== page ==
Profile image
By Human Wrongs Watch
Contributor profile | More stories
Story Views

Last Hour:
Last 24 Hours:

Why a Tree Falls in Brazil When a Dam Is Built in the Mekong

Wednesday, October 28, 2015 3:07
% of readers think this story is Fact. Add your two cents.

(Before It's News)

Human Wrongs Watch By Nicolai Schaaf*
October 2015 (SIWI) – Not only does hydropower development along the Mekong impact on food security, it also pushes land-use changes in other parts of the world. This was shown by visiting researcher Jamie Pittock in a recent Water Dialogues seminar.

Nexus thinking is complex, I know. Trying to create synergy from water, energy and food, instead of competition, is not an easy task – not to mention that there are probably as many definitions of “the nexus” as there are nexus researchers.

But food is not just food, energy is not just energy, and water is not just water.

The nutritional composition of food is at least as important as the mere amount of calories people have access to. Energy includes considerations concerning price, greenhouse gas emissions and other economic or environmental priorities.

Even water of different qualities, with different sediment flows, in a reservoir or freely flowing, salty or fresh has completely different potential of being good or harmful. And finally, which governance structures and decision-making processes are available for transparent handling of the obvious trade-offs?

In a recent Water Dialogues seminar, hosted by Swedish Water House (SWH) and the International Centre for Water Cooperation (ICWC), Jamie Pittock, visiting researcher at ICWC, brilliantly showcased how hydropower development along the Mekong river not only has serious impacts on the food security for people living further downstream, but even pushes for land use changes in other parts of the world.

Despite the unique role of the Mekong River Commission for transboundary water management, dams are still being planned and built, affecting water quality and availability downstream and also prohibiting migration of fish species that, as a consequence, disappear from the basin. This loss for the local fishery cannot be compensated for by grown fish populations in the reservoirs.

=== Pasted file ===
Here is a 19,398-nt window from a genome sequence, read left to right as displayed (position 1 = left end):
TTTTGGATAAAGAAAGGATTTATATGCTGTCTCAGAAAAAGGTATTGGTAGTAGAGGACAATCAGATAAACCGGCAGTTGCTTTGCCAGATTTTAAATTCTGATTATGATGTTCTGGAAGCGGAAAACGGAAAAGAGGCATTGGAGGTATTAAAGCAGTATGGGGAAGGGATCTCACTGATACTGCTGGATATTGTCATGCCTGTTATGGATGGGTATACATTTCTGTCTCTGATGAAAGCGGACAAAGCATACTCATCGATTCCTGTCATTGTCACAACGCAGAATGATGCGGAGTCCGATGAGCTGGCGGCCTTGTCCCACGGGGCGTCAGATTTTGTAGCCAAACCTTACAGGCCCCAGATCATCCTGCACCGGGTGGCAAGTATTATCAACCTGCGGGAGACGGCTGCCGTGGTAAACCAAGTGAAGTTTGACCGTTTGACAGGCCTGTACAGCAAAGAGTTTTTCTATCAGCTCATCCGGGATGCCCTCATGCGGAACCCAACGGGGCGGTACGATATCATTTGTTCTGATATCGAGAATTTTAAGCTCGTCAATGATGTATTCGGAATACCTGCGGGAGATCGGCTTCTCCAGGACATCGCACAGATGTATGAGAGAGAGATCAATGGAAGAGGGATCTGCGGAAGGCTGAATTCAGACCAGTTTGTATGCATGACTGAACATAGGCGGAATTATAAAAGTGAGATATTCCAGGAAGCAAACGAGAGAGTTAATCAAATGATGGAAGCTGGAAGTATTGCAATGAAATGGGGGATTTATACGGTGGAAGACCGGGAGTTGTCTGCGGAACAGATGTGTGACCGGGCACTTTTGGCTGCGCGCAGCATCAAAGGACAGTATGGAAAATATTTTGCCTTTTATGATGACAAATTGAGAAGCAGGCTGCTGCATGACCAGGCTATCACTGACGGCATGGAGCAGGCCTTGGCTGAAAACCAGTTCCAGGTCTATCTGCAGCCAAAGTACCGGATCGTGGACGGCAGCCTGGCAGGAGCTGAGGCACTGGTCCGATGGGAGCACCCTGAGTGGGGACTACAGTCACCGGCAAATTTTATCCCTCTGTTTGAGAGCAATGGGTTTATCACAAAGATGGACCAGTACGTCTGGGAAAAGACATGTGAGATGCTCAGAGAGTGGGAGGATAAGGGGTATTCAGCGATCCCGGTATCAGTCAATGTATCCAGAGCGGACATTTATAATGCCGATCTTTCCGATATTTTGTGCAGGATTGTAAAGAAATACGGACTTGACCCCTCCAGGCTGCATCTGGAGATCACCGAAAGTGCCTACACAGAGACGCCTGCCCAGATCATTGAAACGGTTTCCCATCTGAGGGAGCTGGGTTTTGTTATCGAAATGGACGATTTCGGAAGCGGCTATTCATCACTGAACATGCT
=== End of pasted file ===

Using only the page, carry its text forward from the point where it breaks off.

So how can this food source be replaced? Some governments have chosen to support additional rice production, but this requires dikes and other infrastructure to regulate water flows in the plains. And it requires land areas that are not available.
Another problem in this solution is that rice does not replace the protein provided by fish. Some progress has been made in supporting pork farming instead – but even there, the problem is that pork is not a sufficient replacement for fish. Pittock and his colleague analyzed the population’s access to the amino acid Lysine, which is part of all proteins.

Lysine is a critical micro-nutrient in children’s brain development. Pork has a much lower Lysine and protein content than fish and even poultry or beef. So is pork really the way to go??

Both rice and pork production need investments that will lock the agricultural development in a certain path for quite some time, so demand-based and transparent decision-making becomes more and more essential.

There are many other aspects that need to be taken into account: Aquaculture can replace some of the wild fish – and has proven its potential in comparable cases in India. But Jamie Pittock fears that the aquaculture fish will be too expensive for the poorest.

Additionally, modern fish production uses fillets only, with much lower protein content than the traditional consumption of the entire fish. Potential exports also support only those who have access to investments and infrastructure.

And finally – already today, the import of fodder (soy cakes most of all) is increasing significantly, showing that pasture-based livestock is replaced by stable-held, fodder-based meat production.

This of course requires smaller areas in the nations along the lower Mekong – but the problem is just exported to the feed-exporting countries like India, Argentina and Brazil. With all the implication this has for land-use changes in those places.

Indeed, Jamie Pittock succeeded in thoroughly explaining why a tree falls in Brazil when a river is dammed in the Mekong. And why despite all adaptability of the socio-economic systems, this will mostly affect the food security and nutrition quality of the poorest.

The solutions? Some hope was expressed about the role of international mechanisms like the UN-Watercourses Convention and even growing attention within the Mekong River Commission.

But nevertheless, the national governments need to explain how they want to enhance food security and how this can be delivered on the local planning level, while facing limited access to land and water.

*Nicolai Schaaf – Transboundary Water Management. Schaaf’s article was published in SIWI – the Stockholm International Water Institute on 8 October 2015. Go to Original

2015 Human Wrongs Watch


Report abuse


Your Comments
Question   Razz  Sad   Evil  Exclaim  Smile  Redface  Biggrin  Surprised  Eek   Confused   Cool  LOL   Mad   Twisted  Rolleyes   Wink  Idea  Arrow  Neutral  Cry   Mr. Green

Top Stories
Recent Stories



Email this story
Email this story

If you really want to ban this commenter, please write down the reason:

If you really want to disable all recommended stories, click on OK button. After that, you will be redirect to your options page.